2 Lawsuits, plenty of money, hopefully to put to good use, but they are projecting a profit on 81 billion dollars. They are also cutting 4000 jobs to curb costs, maybe this is still the leftovers from the PacifiCare purchase and merge. We all know by now what happens when mergers and buyouts take place and this is not anything different here.
Also in a related article it states they are paying out more than expected for Medicare Part D prescription drug expenses. A couple questions come to mind, is this timing due to the ongoing potential physician pay cuts for Medicare, as the Senate used this as their rationale for not wanting to dip in to the till as they felt it would hurt the carriers.
When it comes to paying for prescriptions I have asked around and I have found that there are many of my friends, associates, etc. that still pay a co-pay of $10 or $15 for drugs that can be had (generics) at other retailers for $4. Just something to me that doesn’t make sense, why not work on that end of things and bring some of this down to the same levels. Why does a patient have a co-pay of that amount and the insurance company picking up the rest of the tab, let’s say an additional $30.00 or so just for a simple figure. So now we have a generic drug at a store costing $40.00, whereby at another location it could be had for $4.00. Does this make sense? Add up a bunch of those and yes, prescription drug costs will be more. I have not seen any of the insurers make any efforts in this area to keep costs down.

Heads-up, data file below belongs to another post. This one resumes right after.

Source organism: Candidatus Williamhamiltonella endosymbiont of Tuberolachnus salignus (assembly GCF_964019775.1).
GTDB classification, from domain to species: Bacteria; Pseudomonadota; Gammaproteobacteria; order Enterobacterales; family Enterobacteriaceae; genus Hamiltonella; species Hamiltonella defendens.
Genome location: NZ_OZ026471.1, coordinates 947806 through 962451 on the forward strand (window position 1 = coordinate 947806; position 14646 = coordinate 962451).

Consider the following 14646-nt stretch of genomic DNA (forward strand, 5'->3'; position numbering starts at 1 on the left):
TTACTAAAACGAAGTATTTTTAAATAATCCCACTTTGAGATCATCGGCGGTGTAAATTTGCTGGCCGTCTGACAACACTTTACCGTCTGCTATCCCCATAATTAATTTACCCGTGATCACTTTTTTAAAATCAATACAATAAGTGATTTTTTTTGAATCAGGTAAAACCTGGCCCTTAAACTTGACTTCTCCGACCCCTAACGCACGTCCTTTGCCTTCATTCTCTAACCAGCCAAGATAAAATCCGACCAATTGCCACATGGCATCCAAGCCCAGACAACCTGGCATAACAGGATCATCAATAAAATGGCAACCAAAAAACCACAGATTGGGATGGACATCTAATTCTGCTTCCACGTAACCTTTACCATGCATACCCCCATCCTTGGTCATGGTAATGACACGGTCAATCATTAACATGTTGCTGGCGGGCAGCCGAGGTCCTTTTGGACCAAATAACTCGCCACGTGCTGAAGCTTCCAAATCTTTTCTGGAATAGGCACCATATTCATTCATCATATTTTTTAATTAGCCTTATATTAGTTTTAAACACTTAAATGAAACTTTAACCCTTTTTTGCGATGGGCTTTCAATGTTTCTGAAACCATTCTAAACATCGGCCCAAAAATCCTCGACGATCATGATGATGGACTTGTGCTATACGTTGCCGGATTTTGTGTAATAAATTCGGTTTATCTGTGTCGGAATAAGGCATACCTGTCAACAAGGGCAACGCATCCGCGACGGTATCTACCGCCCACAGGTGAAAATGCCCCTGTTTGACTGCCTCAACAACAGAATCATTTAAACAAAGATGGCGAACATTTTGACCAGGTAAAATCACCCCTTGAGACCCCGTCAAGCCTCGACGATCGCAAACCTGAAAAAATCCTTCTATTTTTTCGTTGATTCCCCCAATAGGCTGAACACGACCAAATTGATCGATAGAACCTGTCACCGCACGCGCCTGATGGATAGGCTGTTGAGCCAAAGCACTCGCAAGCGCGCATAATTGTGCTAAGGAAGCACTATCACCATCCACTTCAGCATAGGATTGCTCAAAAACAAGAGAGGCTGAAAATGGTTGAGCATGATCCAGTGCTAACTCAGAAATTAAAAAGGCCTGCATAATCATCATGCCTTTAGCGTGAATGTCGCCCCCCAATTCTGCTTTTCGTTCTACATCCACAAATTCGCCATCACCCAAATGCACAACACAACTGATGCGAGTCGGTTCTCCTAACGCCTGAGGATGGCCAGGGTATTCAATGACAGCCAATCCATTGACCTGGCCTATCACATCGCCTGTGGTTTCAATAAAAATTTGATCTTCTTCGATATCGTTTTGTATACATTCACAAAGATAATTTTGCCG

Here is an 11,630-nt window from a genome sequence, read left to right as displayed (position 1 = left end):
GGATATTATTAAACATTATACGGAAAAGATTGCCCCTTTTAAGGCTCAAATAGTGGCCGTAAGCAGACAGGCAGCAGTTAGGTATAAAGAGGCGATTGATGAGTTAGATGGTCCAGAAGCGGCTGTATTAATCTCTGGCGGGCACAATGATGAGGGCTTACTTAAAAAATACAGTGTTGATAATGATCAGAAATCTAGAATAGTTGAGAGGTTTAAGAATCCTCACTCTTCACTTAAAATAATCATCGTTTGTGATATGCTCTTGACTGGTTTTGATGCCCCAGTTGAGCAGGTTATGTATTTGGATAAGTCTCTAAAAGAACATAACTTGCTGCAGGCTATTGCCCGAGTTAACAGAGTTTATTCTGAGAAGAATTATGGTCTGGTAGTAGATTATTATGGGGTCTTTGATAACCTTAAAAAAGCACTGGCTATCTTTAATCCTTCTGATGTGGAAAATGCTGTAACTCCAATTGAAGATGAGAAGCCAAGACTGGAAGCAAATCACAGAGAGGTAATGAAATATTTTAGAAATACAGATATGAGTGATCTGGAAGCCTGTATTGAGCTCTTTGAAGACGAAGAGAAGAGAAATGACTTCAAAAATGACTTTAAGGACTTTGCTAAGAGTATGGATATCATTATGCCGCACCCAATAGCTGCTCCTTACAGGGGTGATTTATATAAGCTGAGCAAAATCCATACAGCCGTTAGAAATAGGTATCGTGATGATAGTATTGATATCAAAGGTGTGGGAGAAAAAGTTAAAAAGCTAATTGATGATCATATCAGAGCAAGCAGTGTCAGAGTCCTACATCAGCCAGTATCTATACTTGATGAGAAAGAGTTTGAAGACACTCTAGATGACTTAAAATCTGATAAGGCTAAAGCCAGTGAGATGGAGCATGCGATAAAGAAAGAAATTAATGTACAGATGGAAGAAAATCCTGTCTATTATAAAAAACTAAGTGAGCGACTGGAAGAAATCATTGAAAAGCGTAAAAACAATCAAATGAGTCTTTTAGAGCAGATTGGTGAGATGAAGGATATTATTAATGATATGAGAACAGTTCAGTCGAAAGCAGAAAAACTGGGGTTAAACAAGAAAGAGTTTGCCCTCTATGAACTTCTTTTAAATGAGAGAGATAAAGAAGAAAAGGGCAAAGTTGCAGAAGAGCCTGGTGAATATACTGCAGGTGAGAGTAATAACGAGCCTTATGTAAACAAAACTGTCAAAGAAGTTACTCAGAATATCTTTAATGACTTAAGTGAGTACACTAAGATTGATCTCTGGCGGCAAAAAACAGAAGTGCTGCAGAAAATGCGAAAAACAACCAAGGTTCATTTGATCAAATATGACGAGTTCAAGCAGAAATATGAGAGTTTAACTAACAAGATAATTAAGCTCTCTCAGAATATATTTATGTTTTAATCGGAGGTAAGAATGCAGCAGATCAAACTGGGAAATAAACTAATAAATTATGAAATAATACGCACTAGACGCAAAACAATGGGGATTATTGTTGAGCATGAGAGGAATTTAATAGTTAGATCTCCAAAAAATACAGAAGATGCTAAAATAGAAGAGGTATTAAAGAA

But there’s a second side to this too in the fact that if the patient goes and pays $4.00 cash it doesn’t go in to the files, so it comes back and hits physicians in the area of pay for performance as it gives them distorted figures on not meeting their goals, so add this on to the problem and we have unhappy physicians next that have to prove they are prescribing their targeted number of generic drugs.
So I ask, is the extra money being spent to be able to have the additional patient data on what medications they are taking and so they can have the numbers for physician pay for performance reports? Just something to think about when it comes down to hearing the insurers talk about the increasing costs of medications for a point of rationale. And let’s not forget aboutthe expense of setting up shop in China and India too. I have wondered too how much revenue really sits in the coffers in the “reserves”, and I’ll probably never know the answer to that one, but one can speculate it is a lot…from earlier this year from the state of Washington in the year 2006, 3.2 billion, one state and 3 carriers only in the report, so that’s a very small report. In summary, I can’t buy the rationale of the medications in Part D working a hardship, it just doesn’t make sense. BD
UnitedHealth Group Inc. has reached an agreement with the California Public Employees Retirement System (CalPERS) and Alaska Plumbing and Pipefitting Industry Pension Trust, and will pay $895 million to settle a lawsuit. The company also announced a second, $17 million settlement for another suit. The suit was filed in 2006 in Minnesota district court, against the company and some of its current and former officers and directors related to historical stock options practices.